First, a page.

In addition, does anyone have historic photos (personal or company-produced) showing the Trylon Theater?
These are some Trylon Theater photos I uploaded to flickr over the years:
The Queens Ledger-/Forest Hills Times features “Midway Theatre 70th Anniversary Benefits Alzheimer’s” by Michael Perlman: http://www.foresthillstimes.com/view/full_story/20349385/article-Midway-Theatre-70th-Anniversary-Benefits-Alzheimer-s
On 9/24, patrons saw Hitchcock’s “Rear Window” (1954) & the proceeds benefited the Alzheimer’s Association (NYC Chapter). The Midway opened in 1942 & was named after WWII’s Battle of Midway. It was designed in the Art Moderne style by America’s foremost theater architect, Thomas W. Lamb. Please share & feel free to post a comment on the article link.
“Coming Attractions: Legendary Midway Theatre To Turn 70” in the Forest Hills Times/Queens Ledger by Michael Perlman.
Mark your calendar for a 70th anniversary celebration, likely on September 24, 2012. Let’s preserve & commemorate our Art Moderne theater designed by the great Thomas Lamb, & named after WWII’s Battle of Midway.
If you would like to share your theater memories or experiences or any comment, please feel free to post on the article link:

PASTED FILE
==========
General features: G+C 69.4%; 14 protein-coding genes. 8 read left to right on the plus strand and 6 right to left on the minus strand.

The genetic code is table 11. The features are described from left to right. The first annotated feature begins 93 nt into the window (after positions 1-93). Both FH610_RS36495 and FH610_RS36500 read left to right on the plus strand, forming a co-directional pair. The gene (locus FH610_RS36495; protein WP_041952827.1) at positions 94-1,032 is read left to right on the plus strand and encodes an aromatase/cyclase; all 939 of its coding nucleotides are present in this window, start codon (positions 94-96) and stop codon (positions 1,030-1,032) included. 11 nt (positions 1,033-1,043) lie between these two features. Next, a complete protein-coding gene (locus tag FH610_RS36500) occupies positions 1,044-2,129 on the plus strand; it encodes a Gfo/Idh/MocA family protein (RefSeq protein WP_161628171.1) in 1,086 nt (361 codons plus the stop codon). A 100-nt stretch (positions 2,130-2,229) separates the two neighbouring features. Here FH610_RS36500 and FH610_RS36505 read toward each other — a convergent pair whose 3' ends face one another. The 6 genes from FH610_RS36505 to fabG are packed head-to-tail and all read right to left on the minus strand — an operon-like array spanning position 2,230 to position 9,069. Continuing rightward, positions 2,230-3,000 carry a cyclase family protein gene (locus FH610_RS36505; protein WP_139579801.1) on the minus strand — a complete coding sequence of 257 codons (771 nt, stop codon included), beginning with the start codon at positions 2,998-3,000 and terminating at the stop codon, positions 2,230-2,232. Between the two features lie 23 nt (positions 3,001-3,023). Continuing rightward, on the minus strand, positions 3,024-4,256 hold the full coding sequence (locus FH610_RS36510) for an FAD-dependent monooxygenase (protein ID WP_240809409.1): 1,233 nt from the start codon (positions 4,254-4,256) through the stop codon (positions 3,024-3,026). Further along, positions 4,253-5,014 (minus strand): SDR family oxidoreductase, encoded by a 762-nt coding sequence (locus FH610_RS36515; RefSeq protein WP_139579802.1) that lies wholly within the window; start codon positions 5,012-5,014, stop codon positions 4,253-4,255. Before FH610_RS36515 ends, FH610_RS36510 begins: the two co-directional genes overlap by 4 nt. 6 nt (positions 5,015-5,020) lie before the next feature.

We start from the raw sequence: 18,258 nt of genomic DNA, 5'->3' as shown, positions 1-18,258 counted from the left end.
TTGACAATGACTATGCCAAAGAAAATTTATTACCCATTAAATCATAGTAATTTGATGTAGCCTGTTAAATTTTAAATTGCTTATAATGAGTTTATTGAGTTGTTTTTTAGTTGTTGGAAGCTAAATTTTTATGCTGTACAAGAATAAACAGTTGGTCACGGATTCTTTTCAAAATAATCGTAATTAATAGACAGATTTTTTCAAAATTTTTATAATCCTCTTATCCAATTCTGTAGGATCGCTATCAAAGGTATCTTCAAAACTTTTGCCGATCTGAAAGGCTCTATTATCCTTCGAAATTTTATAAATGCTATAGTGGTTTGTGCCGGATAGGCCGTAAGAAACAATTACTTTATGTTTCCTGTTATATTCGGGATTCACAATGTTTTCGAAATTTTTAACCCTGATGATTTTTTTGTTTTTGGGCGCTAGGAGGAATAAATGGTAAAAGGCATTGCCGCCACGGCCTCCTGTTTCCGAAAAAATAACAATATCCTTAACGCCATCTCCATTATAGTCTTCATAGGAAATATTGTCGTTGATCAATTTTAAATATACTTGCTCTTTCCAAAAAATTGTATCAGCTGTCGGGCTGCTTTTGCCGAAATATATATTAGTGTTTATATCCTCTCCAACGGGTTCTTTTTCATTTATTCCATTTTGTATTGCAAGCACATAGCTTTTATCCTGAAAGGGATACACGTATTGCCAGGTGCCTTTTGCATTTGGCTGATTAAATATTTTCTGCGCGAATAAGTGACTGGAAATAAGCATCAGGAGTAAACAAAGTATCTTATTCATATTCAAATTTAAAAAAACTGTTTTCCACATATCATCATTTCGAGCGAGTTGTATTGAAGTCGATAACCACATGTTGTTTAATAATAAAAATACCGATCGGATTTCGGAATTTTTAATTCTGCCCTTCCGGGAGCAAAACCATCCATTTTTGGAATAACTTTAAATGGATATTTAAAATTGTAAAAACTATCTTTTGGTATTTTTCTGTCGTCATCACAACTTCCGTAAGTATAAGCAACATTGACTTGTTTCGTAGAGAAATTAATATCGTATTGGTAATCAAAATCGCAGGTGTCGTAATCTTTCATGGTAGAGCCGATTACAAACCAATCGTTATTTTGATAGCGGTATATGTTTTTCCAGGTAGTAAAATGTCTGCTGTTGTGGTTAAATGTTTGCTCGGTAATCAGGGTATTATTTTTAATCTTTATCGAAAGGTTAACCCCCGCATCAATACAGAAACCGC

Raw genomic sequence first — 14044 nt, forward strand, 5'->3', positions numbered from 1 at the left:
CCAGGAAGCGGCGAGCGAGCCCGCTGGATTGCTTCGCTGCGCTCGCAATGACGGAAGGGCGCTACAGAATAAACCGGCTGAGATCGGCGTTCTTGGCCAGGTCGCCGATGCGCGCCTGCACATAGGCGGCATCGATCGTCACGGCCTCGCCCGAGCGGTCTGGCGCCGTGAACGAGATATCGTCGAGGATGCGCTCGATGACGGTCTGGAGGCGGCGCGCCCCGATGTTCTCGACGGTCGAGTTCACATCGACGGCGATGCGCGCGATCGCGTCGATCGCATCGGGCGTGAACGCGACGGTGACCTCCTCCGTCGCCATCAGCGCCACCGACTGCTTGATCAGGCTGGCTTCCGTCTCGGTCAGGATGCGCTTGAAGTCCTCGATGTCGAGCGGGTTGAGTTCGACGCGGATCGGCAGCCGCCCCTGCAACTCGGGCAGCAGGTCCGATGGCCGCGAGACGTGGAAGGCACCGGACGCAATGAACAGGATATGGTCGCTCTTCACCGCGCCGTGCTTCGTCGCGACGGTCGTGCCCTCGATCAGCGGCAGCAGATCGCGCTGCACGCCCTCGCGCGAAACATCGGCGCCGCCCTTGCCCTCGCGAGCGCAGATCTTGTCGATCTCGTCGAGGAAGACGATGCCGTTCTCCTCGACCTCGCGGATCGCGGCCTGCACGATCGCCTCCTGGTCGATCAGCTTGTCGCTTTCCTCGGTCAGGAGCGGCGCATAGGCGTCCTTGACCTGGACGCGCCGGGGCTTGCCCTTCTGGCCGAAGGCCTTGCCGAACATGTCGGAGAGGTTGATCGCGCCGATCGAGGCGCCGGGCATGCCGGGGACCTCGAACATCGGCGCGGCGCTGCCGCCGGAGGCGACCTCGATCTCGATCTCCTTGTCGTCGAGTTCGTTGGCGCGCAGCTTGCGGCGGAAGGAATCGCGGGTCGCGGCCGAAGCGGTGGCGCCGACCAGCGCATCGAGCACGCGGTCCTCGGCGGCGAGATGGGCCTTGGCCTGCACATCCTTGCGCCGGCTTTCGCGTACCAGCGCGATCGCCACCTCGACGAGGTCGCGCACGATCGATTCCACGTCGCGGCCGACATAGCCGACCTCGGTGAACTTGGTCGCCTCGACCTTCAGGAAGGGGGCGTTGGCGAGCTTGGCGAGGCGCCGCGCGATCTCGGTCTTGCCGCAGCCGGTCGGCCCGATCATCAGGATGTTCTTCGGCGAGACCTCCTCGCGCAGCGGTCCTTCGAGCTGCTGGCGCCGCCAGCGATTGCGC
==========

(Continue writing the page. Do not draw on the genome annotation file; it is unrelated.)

A thank you to all who contributed to my article’s interviews.
P.S. The theater can always be incorporated into a residential development above. The loss of the remaining ornate features would be detrimental. If the owner cares about his/her reputation, they will work with us.
Does anyone know the owner’s name? Maybe some of us can call for a meeting with the owner & the councilmember. Thoughts?
I agree. SWC deserves an award for his prominent role in documenting and publicizing this theater. We have proof of the great extent of architectural details in the auditorium, lounges, & other areas, which remain by the foremost theater architect Thomas W. Lamb. Don’t believe anything about what the politicians & developer(s) say.
Thank you for sharing this article. Let’s hope that performing arts center plans gain momentum, and no remaining interior detail is sacrificed, but rather restored and revitalized.
Thank you, Jim. I wonder what the DOB would classify as “debris.” Hmm…
Those were some of the last films to play at the theater before its sudden closure in March 2008. You are welcome to visit Friends of The Ridgewood Theatre on our Facebook. I founded a group dedicated towards preserving & creatively reusing this 1916 gem designed by Thomas Lamb. The facade is now landmarked, but now we are focusing on preserving the interior and finding a historically-sensitive tenant, perhaps involved in performing arts: http://on.fb.me/RidgewoodTheatre